I noticed some smart contracts have there name,symbol, and supply set up like this example #1 and setup a defined constructor. Notice, they did not fill in the "string public symbol", "string public name", or "unit decimals", or "unit total supply".

Example #1:

contract PucksToken is ERC20Interface, Owned, SafeMath {
    string public symbol;
    string public  name;
    uint8 public decimals;
    uint public _totalSupply;

    mapping(address => uint) balances;
    mapping(address => mapping(address => uint)) allowed;

    // ------------------------------------------------------------------------
    // Constructor
    // ------------------------------------------------------------------------
    constructor() public {
        symbol = "0PUCKS";
        name = "0 Pucks Token";
        decimals = 18;
        _totalSupply = 100000000000000000000000000;
        balances[0x5A86f0cafD4ef3ba4f0344C138afcC84bd1ED222] = _totalSupply;
        emit Transfer(address(0), 0x5A86f0cafD4ef3ba4f0344C138afcC84bd1ED222, _totalSupply);

And some set the smart contract like this and use the "string public constant" to define. Example #2:

contract BTClite is StandardToken, Ownable {

  string public constant name = "BTC LITE";
  string public constant symbol = "BTCL";
  uint8 public constant decimals = 8;

  uint256 public constant SUPPLY_CAP = 21000000 * (10 ** uint256(decimals));

  address NULL_ADDRESS = address(0);

My question is when writing a smart contract, in example #1 is the defined "construct" code info sufficicent to define the terms of the contract and you do not have to fill in the information "string public constant"?

Basically why did example #1 not fill/input this information in below?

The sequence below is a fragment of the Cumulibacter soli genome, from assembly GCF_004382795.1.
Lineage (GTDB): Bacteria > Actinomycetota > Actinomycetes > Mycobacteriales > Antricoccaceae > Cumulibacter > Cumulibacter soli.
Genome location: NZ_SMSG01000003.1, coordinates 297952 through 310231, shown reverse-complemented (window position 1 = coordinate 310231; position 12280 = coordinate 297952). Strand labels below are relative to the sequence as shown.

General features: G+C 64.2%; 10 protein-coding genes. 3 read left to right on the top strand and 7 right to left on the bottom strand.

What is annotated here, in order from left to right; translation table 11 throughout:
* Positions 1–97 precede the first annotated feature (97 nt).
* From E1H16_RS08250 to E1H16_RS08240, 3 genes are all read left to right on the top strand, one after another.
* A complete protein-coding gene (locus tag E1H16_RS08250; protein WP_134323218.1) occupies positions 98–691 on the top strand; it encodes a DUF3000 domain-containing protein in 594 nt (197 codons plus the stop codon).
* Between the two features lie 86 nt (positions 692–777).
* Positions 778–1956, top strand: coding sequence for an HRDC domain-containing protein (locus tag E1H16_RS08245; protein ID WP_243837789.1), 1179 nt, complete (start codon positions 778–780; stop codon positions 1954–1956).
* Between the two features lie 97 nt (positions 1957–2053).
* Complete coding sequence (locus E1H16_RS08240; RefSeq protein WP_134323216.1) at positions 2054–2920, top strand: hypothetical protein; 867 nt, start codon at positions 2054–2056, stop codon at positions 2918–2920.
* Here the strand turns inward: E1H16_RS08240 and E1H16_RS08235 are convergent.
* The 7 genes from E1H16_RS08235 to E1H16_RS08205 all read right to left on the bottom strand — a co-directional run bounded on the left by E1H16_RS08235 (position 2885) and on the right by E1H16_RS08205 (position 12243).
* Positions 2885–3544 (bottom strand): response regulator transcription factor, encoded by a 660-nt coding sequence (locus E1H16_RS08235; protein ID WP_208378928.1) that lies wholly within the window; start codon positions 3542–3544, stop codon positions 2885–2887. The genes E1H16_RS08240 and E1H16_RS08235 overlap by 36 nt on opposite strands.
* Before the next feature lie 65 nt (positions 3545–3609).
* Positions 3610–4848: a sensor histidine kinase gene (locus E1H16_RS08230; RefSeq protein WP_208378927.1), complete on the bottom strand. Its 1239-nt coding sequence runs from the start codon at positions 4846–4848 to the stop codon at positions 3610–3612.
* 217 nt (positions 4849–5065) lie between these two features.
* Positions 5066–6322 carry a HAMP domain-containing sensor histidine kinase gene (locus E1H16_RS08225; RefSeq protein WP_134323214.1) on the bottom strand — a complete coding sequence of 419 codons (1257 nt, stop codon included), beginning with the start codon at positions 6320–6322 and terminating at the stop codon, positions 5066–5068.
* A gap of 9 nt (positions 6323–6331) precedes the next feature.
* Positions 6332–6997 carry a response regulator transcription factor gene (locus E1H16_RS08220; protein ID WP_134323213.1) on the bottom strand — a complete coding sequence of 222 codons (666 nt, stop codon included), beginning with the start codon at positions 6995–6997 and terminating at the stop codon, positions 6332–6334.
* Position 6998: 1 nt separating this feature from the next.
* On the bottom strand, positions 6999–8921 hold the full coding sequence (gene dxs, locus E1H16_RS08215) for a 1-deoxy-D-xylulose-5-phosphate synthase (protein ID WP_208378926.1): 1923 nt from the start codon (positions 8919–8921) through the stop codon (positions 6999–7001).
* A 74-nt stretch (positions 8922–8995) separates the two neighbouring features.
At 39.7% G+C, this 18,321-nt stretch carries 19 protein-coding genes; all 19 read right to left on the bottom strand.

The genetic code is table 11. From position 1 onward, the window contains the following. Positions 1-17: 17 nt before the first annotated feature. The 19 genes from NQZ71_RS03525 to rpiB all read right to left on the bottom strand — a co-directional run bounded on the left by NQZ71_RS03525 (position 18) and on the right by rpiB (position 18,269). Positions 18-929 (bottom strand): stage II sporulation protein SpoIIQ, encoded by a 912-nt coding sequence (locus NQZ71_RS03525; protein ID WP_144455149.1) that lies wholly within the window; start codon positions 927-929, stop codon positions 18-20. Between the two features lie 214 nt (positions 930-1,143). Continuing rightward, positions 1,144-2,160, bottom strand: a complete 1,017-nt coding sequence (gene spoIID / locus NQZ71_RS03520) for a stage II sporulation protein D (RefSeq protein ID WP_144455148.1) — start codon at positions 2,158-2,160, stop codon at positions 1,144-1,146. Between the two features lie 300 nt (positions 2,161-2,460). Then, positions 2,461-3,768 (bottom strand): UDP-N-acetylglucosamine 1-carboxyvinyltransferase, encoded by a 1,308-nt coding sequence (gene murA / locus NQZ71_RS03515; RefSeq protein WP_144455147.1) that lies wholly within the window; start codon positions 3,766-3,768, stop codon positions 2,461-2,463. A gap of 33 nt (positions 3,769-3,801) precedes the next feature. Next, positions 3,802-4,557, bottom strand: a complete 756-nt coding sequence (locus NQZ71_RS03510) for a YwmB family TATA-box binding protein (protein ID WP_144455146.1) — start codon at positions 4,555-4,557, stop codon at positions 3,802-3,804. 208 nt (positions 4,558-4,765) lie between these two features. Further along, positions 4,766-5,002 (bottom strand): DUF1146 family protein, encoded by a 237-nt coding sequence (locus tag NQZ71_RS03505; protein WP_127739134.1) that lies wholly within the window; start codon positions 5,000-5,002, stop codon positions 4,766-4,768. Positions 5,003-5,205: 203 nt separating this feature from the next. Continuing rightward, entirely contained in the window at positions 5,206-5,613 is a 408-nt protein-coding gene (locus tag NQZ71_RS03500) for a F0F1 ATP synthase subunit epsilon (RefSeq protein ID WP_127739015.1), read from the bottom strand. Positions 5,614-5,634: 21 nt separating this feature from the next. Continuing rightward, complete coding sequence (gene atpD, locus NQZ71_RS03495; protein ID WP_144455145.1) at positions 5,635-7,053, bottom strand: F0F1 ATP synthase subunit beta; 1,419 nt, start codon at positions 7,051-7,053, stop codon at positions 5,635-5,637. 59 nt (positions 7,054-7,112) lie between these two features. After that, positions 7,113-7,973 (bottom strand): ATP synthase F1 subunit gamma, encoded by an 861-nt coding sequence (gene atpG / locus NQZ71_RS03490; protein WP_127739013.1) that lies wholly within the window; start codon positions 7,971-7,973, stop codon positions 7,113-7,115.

string public symbol;
    string public  name;
    uint8 public decimals;
    uint public _totalSupply;

or are they both the same?

2 Answers 2


If the values were the same the end result would be the same. It's just a matter of programming style.

If you give the values as parameters to the constructor you can possibly launch multiple contracts with different constructor parameters and the contracts become different. If the values are hardcoded inside the code there's no way to change them and you can't reuse the same code for different contracts.

So it all depends on what you want to achieve. Typically it's better to give such values as constructor parameters so you can possibly reuse the code elsewhere and you/or you don't have to decide the exact values before you deploy the contract.


The first variant is less efficient, than the second one. It consumes more gas on deployment. It consumes more gas on accessing symbol, name, and decimals. It has longer byte code. And, finally, it occupies more storage space.

Here are two contracts and some stats for them (Solidity 0.5.7 with optimizations enabled):

pragma solidity 0.5.7;

contract First {
    string public name;
    string public symbol;
    uint8 public decimals;

    constructor () public {
        name = "Foo";
        symbol = "Bar";
        decimals = 18;

contract Second {
    string public constant name = "Foo";
    string public constant symbol = "Bar";
    uint8 public constant decimals = 18;

    constructor () public {
        // Do nothing


Deployment cost: 270297 gas units
Byte code size: 1722 bytes
Access cost for `name`: 1172 gas units
Access cost for `decimals`: 412 gas units
Storage used: 3 slots


Deployment cost: 147621 gas units
Byte code size: 764 bytes
Access cost for `name`: 587 gas units
Access cost for `decimals`: 207 gas units
Storage used: 0 slots

Your Answer

By clicking “Post Your Answer”, you agree to our terms of service and acknowledge you have read our privacy policy.

Not the answer you're looking for? Browse other questions tagged or ask your own question.